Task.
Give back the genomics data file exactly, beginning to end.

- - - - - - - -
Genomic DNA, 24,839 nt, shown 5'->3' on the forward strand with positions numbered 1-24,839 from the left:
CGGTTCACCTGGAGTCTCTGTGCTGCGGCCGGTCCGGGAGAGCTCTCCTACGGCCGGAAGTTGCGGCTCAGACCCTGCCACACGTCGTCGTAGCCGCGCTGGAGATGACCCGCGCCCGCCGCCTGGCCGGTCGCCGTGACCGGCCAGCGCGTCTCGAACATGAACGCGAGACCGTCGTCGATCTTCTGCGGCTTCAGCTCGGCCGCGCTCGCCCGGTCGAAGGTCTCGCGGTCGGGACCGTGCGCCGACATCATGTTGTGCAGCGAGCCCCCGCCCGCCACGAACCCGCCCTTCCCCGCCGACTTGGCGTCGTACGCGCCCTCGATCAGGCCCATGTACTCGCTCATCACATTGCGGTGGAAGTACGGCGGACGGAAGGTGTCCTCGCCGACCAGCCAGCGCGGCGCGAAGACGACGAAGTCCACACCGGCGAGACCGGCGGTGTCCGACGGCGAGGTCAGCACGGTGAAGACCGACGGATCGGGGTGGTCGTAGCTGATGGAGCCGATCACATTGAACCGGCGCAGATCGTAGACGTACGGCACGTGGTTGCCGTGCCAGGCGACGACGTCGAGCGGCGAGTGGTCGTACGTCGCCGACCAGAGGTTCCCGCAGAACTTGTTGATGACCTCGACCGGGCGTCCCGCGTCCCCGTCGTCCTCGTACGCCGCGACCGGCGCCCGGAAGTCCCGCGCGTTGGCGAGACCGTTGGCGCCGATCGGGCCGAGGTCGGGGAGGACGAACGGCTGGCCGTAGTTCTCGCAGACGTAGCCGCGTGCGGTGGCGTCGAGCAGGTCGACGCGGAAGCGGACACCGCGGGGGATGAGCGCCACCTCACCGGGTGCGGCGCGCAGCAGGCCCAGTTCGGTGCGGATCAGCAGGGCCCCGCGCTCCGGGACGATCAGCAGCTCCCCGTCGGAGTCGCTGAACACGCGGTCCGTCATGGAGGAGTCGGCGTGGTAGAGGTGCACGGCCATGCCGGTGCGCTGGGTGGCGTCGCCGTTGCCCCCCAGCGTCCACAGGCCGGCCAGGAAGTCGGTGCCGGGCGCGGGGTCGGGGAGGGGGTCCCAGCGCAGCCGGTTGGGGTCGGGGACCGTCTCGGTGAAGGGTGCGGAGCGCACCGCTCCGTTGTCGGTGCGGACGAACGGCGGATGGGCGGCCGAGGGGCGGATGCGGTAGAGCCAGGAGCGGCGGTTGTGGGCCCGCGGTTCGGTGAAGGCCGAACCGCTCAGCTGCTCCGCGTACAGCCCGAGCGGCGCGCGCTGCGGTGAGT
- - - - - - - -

Genomic DNA, 24,839 nt, shown 5'->3' on the forward strand with positions numbered 1-24,839 from the left:
CGGTTCACCTGGAGTCTCTGTGCTGCGGCCGGTCCGGGAGAGCTCTCCTACGGCCGGAAGTTGCGGCTCAGACCCTGCCACACGTCGTCGTAGCCGCGCTGGAGATGACCCGCGCCCGCCGCCTGGCCGGTCGCCGTGACCGGCCAGCGCGTCTCGAACATGAACGCGAGACCGTCGTCGATCTTCTGCGGCTTCAGCTCGGCCGCGCTCGCCCGGTCGAAGGTCTCGCGGTCGGGACCGTGCGCCGACATCATGTTGTGCAGCGAGCCCCCGCCCGCCACGAACCCGCCCTTCCCCGCCGACTTGGCGTCGTACGCGCCCTCGATCAGGCCCATGTACTCGCTCATCACATTGCGGTGGAAGTACGGCGGACGGAAGGTGTCCTCGCCGACCAGCCAGCGCGGCGCGAAGACGACGAAGTCCACACCGGCGAGACCGGCGGTGTCCGACGGCGAGGTCAGCACGGTGAAGACCGACGGATCGGGGTGGTCGTAGCTGATGGAGCCGATCACATTGAACCGGCGCAGATCGTAGACGTACGGCACGTGGTTGCCGTGCCAGGCGACGACGTCGAGCGGCGAGTGGTCGTACGTCGCCGACCAGAGGTTCCCGCAGAACTTGTTGATGACCTCGACCGGGCGTCCCGCGTCCCCGTCGTCCTCGTACGCCGCGACCGGCGCCCGGAAGTCCCGCGCGTTGGCGAGACCGTTGGCGCCGATCGGGCCGAGGTCGGGGAGGACGAACGGCTGGCCGTAGTTCTCGCAGACGTAGCCGCGTGCGGTGGCGTCGAGCAGGTCGACGCGGAAGCGGACACCGCGGGGGATGAGCGCCACCTCACCGGGTGCGGCGCGCAGCAGGCCCAGTTCGGTGCGGATCAGCAGGGCCCCGCGCTCCGGGACGATCAGCAGCTCCCCGTCGGAGTCGCTGAACACGCGGTCCGTCATGGAGGAGTCGGCGTGGTAGAGGTGCACGGCCATGCCGGTGCGCTGGGTGGCGTCGCCGTTGCCCCCCAGCGTCCACAGGCCGGCCAGGAAGTCGGTGCCGGGCGCGGGGTCGGGGAGGGGGTCCCAGCGCAGCCGGTTGGGGTCGGGGACCGTCTCGGTGAAGGGTGCGGAGCGCACCGCTCCGTTGTCGGTGCGGACGAACGGCGGATGGGCGGCCGAGGGGCGGATGCGGTAGAGCCAGGAGCGGCGGTTGTGGGCCCGCGGTTCGGTGAAGGCCGAACCGCTCAGCTGCTCCGCGTACAGCCCGAGCGGCGCGCGCTGCGGTGAGT